Currently a doctoral student in composition at the University of Michigan, Ann Arbor, Paul Yeon Lee's music has been performed by ensembles and orchestras, including Speculum Musicae, Charleston String Quartet, the University of Michigan Philharmonia Orchestra, and Haddonfield Symphony. He has received many commissions including Redwood Symphony; percussionist Anthony J. Cirone, and cellist Stephen Czarkowski. Mr. Lee's honors and awards include a Charles Ives Scholarship from the American Academy of Arts and Letters, the Haddonfield Symphony Young Composers' Competition, SJSU Dean Scholarship and ASCAP. His principal teachers include Leslie Bassett, William Bolcom, Bright Sheng, Pablo E. Furman, and Allen Strange, and is published by Theodore Presser Company.

Leonard LewisLeonard Lewis: Concerto for Orchestra

University of Missouri at Columbia faculty member Leonard Lewis has won awards, including ASCAP, BMI, the Joseph Bearns Prize from Columbia University and from Voices of Change. His works have been performed by soloists and ensembles such as Symposium 26, and the New Music Camerata, who premiered one of his works at The Kennedy Center in Washington DC. He has received commissions from the acting principal oboist of the Saint Louis Symphony, flautist Christine Gustafson, New Music Camerata, AURA of the Moores School of Music, and from the acclaimed pianist James Dick. He has worked with several leading composers, such as his former teacher Carlisle Floyd, Bernard Rands, David Del Tredici, Libby Larsen, Morton Subotnick, Shulamit Ran and William Doppmann.

Joshua PenmanJoshua Penman: As it is, Infinite

Joshua Penman, a senior at Yale University, was the winner of the 1998 BMI Student Composers awards and the 1999 National Association of Composers, USA East-Coast Chapter competition, and was selected to compete for the 2000 Gaudeamus prize in the Netherlands. His principal composition teachers have included Kathryn Alexander, John Halle, and Louis Andriessen. He has attended the New England Conservatory and the Koninklijk Conservatorium, as well as the Bowdoin and Music98 summer festivals. Mr. Penman is currently working on a 75-minute electroacoustic chamber opera, Samadhi-lila, which will be performed this April.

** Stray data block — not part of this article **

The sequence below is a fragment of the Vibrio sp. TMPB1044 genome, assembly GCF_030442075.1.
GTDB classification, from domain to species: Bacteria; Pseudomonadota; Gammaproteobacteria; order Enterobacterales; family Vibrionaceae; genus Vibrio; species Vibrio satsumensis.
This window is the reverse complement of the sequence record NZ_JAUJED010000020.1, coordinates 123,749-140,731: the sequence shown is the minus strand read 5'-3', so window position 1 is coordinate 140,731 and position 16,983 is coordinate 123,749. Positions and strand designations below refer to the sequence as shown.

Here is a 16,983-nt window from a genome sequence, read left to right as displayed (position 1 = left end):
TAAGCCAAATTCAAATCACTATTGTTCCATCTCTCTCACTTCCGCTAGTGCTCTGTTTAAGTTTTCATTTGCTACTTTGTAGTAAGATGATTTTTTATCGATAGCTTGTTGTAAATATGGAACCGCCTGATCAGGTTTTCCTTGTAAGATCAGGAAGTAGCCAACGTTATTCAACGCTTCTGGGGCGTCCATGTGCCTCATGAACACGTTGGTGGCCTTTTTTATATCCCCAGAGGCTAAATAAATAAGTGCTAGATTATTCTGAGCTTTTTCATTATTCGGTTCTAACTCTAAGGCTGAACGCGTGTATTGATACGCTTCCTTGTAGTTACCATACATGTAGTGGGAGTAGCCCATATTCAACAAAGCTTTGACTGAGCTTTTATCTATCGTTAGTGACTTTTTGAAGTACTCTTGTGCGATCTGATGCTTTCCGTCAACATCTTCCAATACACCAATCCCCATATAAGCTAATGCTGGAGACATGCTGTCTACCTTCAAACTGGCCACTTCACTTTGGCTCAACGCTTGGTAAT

Paola Prestini. Photo Credit: Nan MelvillePaola Prestini: Blue (Some Souls)

Italian born composer Paola Prestini's music has been performed at Lincoln Center, Merkin Hall, the Clark Studio Theater in NY, the Peabody Institute, and by the Scottish Chamber Orchestra with Sir Peter Maxwell Davies conducting. She is the recipient of a Soros fellowship, a Morse fellowship, and a teaching fellowship in music theory at Juilliard where she is currently assistant to the Music Theory department and head of the teaching fellows. While studying at Juilliard, she won the Juilliard Composers Competition with her orchestral work Barcarola, which was premiered in Alice Tully Hall. Ms. Prestini is the co-director and founder of VisionIntoArt, a multimedia group focused on collaborative interartistic performance for the promotion of new art. She has studied with Robert Beaser, Samuel Adler, and Sir Peter Maxwell Davies.

Roger PrzytulskiRoger Przytulski: Blitz

Roger Przytulski is currently completing a Master of Music in Composition at the University of Southern California. His pieces have been performed by the USC Thornton Symphony, CSULB Orchestra and chamber groups including the Spectrum Saxophone Quartet. Other projects include several short film scores, music for the theater, and a cello concerto, Ancient Trees. Currently studying with Donald Crockett, Mr. Przytulski's previous teachers include composers Martin Herman, Bruce Miller, John Prince, Stephen Hartke, and Frank Ticheli. He is a member of Pi Kappa Lambda National Music Honor Society and has received several honors in composition including the 1999 CSULB Talent Scholarship and the 2000 Hans J. Salter Endowed Music Award.